| Home|Acknowledgments |About Us |Contact Us |Resources |Jurisdiction Research |Research Summary |Terms of Use |




Bahrain[1] [print]

Last edited: February 2006


Summary and Analysis


Bahrain acceded to the Convention on the Rights of Child (CRC) in February 1992. Article 37 of the Constitution of Bahrain stipulates that a treaty shall “acquire the force of law after its conclusion, ratification and publication in the Official Gazette, which endows it with the same legal status as any of the country's other laws.”[2]


Having thus become part of Bahraini law, the provisions of the Convention can be invoked before the national courts. However, Bahrain does not apply the system of adoption as mentioned in the Convention, since the country's laws make provisions for the system of fosterage in accordance with the Islamic (Shariat) Law.


The Law of Judicial Authority (2003) establishes the jurisdiction of the Lesser Shariat Courts “to rule in rights of custody, protection, and relocation with the child to another country.”[3] Since the Shariat accepts the authority of the Koran, these laws are binding upon children of all Muslim sects. However, the Bahraini judicial system takes into consideration the differences between the Sunni and Jaafari branches of Islam.[4] Bahrain also has secular Civil Courts whose jurisdiction includes the “personal affairs of non-Muslims.”[5] In 1998, non-Muslims constituted 18.2% of the country's population.[6]


Islamic (Shariat) law is not codified and hence does not prescribe any particular procedure to be followed so as to pay special attention to the preferences of a child. However, because the application of the Shariat law is interpretive, there exists the possibility that it can be interpreted in a manner favorable to respecting the views of a child.


In the past few years, the Government of Bahrain has established organizations such as the National Committee on Childhood to further the rights of children. In 2002, the Bahraini Government, along with the local telecommunications network, set up Bahrain's first helpline for children. This helpline, called “Be Free,” aims to promote awareness of child rights among children and to protect them from abuse.


However, as the Committee on the Rights of Child noted in its concluding report in 2002, traditional attitudes towards children in society limit respect for their views. [7] Children are also not systematically heard in court and administrative proceedings on matters that affect them.[8] As the Committee also concluded, Bahrain's un-codified system may be subject to arbitrariness and lack of uniformity between different judges.[9] Judgments and procedures may also vary for different Islamic sects and the secular courts.[10]


Thus, Bahrain today faces many structural and grassroots challenges to providing children with a special protective system that takes their views into consideration. However, the past few years have seen significant positive development and respect for child rights has become a part of Bahrain's social, political and judicial reform agenda.


Despite our best efforts, we were unable to find a contact person for this jurisdiction.


Sources of Law (In Order of Authority)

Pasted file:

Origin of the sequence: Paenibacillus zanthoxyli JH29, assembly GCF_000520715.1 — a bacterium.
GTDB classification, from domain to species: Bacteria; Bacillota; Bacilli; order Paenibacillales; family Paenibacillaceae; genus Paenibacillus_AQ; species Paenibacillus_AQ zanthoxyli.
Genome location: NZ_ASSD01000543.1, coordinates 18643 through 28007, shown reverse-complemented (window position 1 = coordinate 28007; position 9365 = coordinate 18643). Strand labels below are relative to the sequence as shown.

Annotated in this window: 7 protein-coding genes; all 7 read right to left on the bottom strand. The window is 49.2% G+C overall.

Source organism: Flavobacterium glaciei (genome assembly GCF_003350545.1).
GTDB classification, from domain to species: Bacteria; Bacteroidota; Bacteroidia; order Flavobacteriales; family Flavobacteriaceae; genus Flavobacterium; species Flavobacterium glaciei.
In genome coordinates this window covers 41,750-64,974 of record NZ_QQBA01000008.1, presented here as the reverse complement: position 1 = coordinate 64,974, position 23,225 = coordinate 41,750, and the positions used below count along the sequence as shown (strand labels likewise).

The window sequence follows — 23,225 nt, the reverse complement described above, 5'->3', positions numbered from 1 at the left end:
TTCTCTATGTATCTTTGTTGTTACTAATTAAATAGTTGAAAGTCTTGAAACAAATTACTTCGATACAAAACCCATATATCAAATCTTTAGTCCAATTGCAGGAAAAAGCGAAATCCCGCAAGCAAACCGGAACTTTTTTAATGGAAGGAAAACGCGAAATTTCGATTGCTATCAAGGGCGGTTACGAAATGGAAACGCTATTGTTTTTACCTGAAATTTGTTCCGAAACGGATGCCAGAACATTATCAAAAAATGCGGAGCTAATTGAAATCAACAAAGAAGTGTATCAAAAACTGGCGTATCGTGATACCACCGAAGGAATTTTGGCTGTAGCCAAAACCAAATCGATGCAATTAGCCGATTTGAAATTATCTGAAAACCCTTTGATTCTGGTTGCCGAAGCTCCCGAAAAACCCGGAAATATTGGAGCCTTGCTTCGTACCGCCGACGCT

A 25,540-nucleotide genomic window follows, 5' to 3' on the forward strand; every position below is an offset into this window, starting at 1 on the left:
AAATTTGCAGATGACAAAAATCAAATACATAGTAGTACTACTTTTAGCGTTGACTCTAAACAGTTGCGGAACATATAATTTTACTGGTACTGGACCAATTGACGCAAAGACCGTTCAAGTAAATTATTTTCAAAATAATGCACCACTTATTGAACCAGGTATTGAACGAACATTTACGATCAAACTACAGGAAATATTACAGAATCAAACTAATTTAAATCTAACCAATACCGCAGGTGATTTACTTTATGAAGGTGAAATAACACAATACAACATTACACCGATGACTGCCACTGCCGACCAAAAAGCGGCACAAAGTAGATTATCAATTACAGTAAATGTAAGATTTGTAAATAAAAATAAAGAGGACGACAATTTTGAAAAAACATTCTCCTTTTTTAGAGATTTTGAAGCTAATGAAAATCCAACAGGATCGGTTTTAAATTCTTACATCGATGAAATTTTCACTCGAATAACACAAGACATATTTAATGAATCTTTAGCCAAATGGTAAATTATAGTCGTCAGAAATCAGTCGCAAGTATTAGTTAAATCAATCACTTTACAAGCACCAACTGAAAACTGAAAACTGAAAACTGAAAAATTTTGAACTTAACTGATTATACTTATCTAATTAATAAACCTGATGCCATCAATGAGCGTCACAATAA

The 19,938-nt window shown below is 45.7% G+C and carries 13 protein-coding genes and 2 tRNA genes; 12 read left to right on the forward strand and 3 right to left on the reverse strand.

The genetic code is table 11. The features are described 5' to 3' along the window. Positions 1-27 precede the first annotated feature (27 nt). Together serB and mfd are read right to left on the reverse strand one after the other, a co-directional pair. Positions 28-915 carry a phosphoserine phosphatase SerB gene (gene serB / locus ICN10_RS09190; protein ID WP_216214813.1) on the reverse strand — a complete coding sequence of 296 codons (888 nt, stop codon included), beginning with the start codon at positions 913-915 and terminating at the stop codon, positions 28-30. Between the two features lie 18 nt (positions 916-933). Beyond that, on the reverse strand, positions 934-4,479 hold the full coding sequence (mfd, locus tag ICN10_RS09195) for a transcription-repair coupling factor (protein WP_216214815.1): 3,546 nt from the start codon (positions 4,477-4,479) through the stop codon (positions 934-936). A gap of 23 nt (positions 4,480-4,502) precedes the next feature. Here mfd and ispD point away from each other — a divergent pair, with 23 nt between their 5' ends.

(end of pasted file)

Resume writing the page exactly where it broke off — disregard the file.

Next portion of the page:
International Law


Convention on the Rights of Child[11]


Article 12

1. States Parties shall assure to the child who is capable of forming his or her own views the right to express those views freely in all matters affecting the child, the views of the child being given due weight in accordance with the age and maturity of the child.

2. For this purpose, the child shall in particular be provided the opportunity to be heard in any judicial and administrative proceedings affecting the child, either directly, or through a representative or an appropriate body, in a manner consistent with the procedural rules of national law.


Additional Links


Website of “Be Free,” Bahrain's child helpline:



[1] This page is also available as a .pdf Document, and Word Document.

[2] Constitution of the Kingdom of Bahrain (2002), Article 37, available at http://www.bahrain.gov.bh/pdfs/constitutione.pdf, and also as .pdf Document.

[3] Law of Judicial Authority (2003), Part 2, Article 17, available at

http://www.arabjudicialforum.org/ajf_bahrain_judicial_law.html, and also here, and also as .pdf Document, and also as Word Document.

[4] Summary record of the 769th meeting: Bahrain. 04/02/2002. CRC/C/SR.769, Section ttt, available at

http://www.unhchr.ch/tbs/doc.nsf/(Symbol)/d71a9052a986416bc1256b5a003961bc?Opendocument, and also here, and also as .pdf Document, and also as Word Document.

[5] Law of Judicial Authority (2003), supra note 3, Part 1 Article 6.

[6] Report Submitted to the Committee on the Rights of Child by the Kingdom of Bahrain, CRC/C/11/Add.24. (2001), Part 1, Section A5, Article 24, available at

http://www.unhchr.ch/tbs/doc.nsf/(Symbol)/44969d49c6f79b0ec1256ae2004f05e6?Opendocument, and also here, and also as .pdf Document, and also as Word Document.

[7] Concluding Observations of the Committee on the Rights of the Child, Bahrain, CRC/C/15/Add.175 (2002), Section D3, Article 33, available at

http://www.unhchr.ch/tbs/doc.nsf/0/1888017232928146c1256b59004e9cba?Opendocument, and also here, and also as .pdf Document, and also as Word Document.

[8] Id.

[9] Concluding Observations, Section D1, Article 5, supra note 7.

[10] Id.

[11] G.A. Res. 44/125, U.N. GAOR, 44th Session, Supp. No. 49, U.N. Doc. A/44/736 (1989), available at http://www.ohchr.org/english/law/crc.htm.


Representing Children Worldwide | Copyright 2005 Yale Law School |All Rights Reserved